IMDCC Marine Debris Report

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Ben Sherman, NOAA,

Enesta Jones, EPA,


Federal Agencies Map Plans to Address Marine Debris

September 22, 2008

EPA, NOAA and nine other federal agencies announced today the completion of an interagency report that guides the strategies of individual federal agencies and of the Interagency Marine Debris Coordinating Committee (IMDCC) to prevent and reduce marine debris. The report also discusses marine debris efforts, recent progress and innovative ways to reduce the problem in the future.

The report, written by IMDCC at the request of Congress, focuses on marine debris sources, impacts, and strategies and represents another step in implementing recommendations called for in the President's Ocean Action Plan.

Marine debris, which includes improperly discarded plastic grocery bags, bottles, ropes, tires, soda rings and lost fishing gear, is found in the ocean and along coasts around the world. Marine debris threatens public safety, hurts the economy with costly cleanups and deterred tourism, and harms and kills marine life such as seals, sea turtles, sea birds, and coral reefs.

"Marine debris is a serious problem that is jeopardizing the health of the oceans across the planet," said retired Navy Vice Admiral Conrad C. Lautenbacher Jr., Ph.D., under secretary of commerce for oceans and atmosphere and NOAA administrator. "It is however, a problem that we can address by working together. Marine debris exists because of human activities and thus we are ultimately the solution. This report is a significant step in the right direction." 

"Ocean trash is a tragedy that can be prevented locally and globally,” said Benjamin H. Grumbles, EPA assistant administrator for water. “The Administration’s plan increases awareness and action so citizens and governments protect the health and beauty of our ocean and coasts upstream, at the beach, and in the deep blue sea.”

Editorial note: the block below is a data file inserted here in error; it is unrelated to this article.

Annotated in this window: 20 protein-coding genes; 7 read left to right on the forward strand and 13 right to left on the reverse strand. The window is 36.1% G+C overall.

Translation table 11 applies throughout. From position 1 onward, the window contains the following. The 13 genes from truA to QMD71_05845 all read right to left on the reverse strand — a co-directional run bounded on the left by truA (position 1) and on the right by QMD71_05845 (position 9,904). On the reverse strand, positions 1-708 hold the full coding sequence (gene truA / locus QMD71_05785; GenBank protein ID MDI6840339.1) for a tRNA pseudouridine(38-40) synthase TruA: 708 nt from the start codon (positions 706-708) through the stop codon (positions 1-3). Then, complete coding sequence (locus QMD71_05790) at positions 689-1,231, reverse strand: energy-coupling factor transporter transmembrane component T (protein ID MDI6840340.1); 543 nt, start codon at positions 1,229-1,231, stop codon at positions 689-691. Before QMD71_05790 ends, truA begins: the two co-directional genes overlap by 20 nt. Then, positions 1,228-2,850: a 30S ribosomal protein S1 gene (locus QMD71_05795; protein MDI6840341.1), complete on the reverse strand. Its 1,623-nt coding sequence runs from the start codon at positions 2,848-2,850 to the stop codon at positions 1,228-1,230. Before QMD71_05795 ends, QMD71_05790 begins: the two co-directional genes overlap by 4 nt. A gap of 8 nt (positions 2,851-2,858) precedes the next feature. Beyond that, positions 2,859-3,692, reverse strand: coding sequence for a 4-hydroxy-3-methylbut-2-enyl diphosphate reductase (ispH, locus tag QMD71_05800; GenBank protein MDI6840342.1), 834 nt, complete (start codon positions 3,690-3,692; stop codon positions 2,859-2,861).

The recommendations in the IMDCC’s report focus on prevention, response to debris already in the environment, research and development, and coordination. While several agencies currently conduct marine debris activities, further actions are being developed by the IMDCC and individual agencies to further implement the recommendations. The IMDCC and its member agencies will focus activities on supporting efforts to change public attitudes and practices, research to understand the full effects of marine debris and ways to reduce its negative impacts, and work directly to reduce the amount of marine debris already in the marine and coastal environment. 

The IMDCC is co-chaired by NOAA and EPA. Federal agencies that are also members include: Department of Interior programs including the U.S. Fish and Wildlife Service, National Park Service and the Minerals Management Service, as well as the Department of Justice, Department of State, Marine Mammal Commission, U.S. Coast Guard, U.S. Navy, and U.S. Army Corps of Engineers.

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